What is important as far as Japan and the US are concerned is preventing China from misperceiving a power vacuum exists and further escalating its military operations as a result. The differences between the US and China have to do with whether each party has allies whom they trust. If the US Navy were unable to mobilize sufficiently, then its allies—such as Japan and Australia—would have to compensate for US insufficiencies. The only way to change the perceptions of a target country is to display their own stances through actions.

(Dated May 26, 2020)

1 For example, “Possibility that the objective was to take advantage of Japan’s rush to deal with the coronavirus outbreak…Chase in waters near the Senkaku Islands: In response to Japan-China criticism?” Yomiuri Newspaper, May 13, 2020 (last accessed on May 12, 2020); “Watch Out in the South China Sea: As U.S.–China tensions increase, the chance of a miscalculation grows”, The Wall Street Journal, April 24, 2020 (last accessed on May 25, 2020), and others.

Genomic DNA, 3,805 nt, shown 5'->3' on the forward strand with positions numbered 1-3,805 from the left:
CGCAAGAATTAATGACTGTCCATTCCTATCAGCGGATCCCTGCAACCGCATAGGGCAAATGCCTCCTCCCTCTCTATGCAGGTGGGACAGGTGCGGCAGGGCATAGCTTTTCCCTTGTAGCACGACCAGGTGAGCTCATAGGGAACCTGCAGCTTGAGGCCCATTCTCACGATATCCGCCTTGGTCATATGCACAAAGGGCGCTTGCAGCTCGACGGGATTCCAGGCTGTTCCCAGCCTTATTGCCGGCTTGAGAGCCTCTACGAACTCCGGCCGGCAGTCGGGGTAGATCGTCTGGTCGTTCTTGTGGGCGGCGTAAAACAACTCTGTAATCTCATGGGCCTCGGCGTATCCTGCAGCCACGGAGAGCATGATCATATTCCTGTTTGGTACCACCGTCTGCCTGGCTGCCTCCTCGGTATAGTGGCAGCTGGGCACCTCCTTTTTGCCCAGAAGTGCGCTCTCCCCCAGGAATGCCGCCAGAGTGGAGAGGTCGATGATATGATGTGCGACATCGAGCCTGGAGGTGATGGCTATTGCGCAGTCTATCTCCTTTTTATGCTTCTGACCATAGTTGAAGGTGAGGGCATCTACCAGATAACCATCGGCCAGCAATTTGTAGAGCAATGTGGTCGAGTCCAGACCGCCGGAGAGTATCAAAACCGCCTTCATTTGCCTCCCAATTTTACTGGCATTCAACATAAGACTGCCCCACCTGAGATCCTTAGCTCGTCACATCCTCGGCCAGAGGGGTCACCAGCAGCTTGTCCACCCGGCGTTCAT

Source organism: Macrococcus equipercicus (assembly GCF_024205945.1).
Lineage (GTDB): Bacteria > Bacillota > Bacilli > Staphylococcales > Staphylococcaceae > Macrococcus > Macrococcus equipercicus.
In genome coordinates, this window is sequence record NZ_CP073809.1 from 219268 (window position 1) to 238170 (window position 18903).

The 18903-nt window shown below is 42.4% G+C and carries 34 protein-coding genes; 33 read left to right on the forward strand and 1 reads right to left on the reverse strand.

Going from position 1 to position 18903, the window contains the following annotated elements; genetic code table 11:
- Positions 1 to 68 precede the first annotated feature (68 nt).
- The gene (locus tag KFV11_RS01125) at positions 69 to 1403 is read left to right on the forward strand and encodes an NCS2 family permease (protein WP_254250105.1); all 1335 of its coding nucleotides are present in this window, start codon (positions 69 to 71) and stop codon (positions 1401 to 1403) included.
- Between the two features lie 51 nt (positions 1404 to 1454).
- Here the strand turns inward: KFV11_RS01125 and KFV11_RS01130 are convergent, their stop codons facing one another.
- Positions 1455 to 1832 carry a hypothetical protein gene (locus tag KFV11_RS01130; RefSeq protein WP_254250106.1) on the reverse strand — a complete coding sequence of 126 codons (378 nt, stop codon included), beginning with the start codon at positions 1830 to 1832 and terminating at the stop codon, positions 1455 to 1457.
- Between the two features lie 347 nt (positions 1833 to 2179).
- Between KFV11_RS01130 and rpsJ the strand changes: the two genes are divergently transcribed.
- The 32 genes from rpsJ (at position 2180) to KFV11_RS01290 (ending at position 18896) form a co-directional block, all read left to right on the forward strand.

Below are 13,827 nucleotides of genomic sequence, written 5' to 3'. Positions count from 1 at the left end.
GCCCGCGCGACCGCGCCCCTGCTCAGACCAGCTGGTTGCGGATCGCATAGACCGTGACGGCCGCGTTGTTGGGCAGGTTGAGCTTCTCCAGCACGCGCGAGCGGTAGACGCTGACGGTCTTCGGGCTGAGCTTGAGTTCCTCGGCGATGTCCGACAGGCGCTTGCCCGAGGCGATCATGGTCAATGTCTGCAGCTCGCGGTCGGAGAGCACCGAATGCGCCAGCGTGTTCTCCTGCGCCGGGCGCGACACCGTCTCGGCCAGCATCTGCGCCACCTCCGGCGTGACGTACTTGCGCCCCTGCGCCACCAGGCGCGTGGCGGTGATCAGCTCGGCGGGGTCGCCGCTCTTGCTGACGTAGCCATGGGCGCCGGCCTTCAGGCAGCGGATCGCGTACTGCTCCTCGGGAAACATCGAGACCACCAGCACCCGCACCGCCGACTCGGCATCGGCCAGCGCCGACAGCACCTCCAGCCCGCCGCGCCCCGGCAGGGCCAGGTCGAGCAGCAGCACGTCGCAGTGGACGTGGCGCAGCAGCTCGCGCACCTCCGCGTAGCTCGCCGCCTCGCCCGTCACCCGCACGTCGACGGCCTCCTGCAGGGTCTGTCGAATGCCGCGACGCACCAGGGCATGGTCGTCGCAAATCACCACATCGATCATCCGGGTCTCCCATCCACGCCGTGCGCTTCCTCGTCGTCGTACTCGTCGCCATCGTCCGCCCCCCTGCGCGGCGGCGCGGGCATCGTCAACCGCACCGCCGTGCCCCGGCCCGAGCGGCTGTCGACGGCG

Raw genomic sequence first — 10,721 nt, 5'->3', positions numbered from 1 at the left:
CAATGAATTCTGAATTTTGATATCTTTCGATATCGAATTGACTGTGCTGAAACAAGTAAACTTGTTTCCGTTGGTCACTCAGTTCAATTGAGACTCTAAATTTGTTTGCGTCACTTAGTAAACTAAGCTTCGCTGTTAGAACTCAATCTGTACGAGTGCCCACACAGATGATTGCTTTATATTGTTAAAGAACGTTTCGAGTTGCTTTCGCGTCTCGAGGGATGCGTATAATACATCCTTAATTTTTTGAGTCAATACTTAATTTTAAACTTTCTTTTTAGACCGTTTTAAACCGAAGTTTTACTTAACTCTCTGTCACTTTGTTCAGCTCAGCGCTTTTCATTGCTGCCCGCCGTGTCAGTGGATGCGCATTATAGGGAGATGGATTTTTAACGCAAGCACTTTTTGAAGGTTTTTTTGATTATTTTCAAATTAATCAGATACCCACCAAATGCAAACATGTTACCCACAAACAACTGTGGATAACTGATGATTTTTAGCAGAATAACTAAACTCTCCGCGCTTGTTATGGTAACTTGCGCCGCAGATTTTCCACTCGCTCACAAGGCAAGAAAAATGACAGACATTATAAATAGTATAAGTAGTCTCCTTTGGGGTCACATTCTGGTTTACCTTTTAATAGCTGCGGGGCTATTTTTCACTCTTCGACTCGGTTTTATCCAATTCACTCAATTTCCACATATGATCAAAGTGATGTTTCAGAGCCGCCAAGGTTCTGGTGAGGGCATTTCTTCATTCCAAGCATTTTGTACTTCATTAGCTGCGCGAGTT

2 “Vietnamese fishing boat rammed and sunk by official Chinese vessel: China temporarily seized boat assisting the crew,” Yomiuri Newspaper, April 5, 2020, accessed on May 25, 2020).

3 “China creates new ‘South China Sea’ administrative division, alienates Vietnam,” Nihon Keizai Shimbun, April 20, 2020, (last accessed on April 20, 2020).

4 “Chinese aircraft carrier passes by Okinawa, Miyako islands, first time since last June, according to the Ministry of Defense,” April 11, 2020, (last accessed on April 13, 2020).

5 “Chinese aircraft carrier enters South China Sea along Taiwan’s southern coast, claims ‘similar training voyages will be held regularly,’” Sankei Shimbun, April 13, 2020, accessed on April 13, 2020).

6 「美海軍全球部署能力遭疫情重撃 在東海、台海、南海部署捉襟見肘」『環球時報』, April 10, 2020, (last accessed on May 25, 2020).

7 「専家:中国突破第一島鏈封鎖 美国退守第二島鏈」『環球時報』, October 8, 2014, (last accessed on May 7, 2020).

8 「12月国防部例行記者会文字実録」『国防部網』, December 31, 2015, (last accessed on April 23, 2017).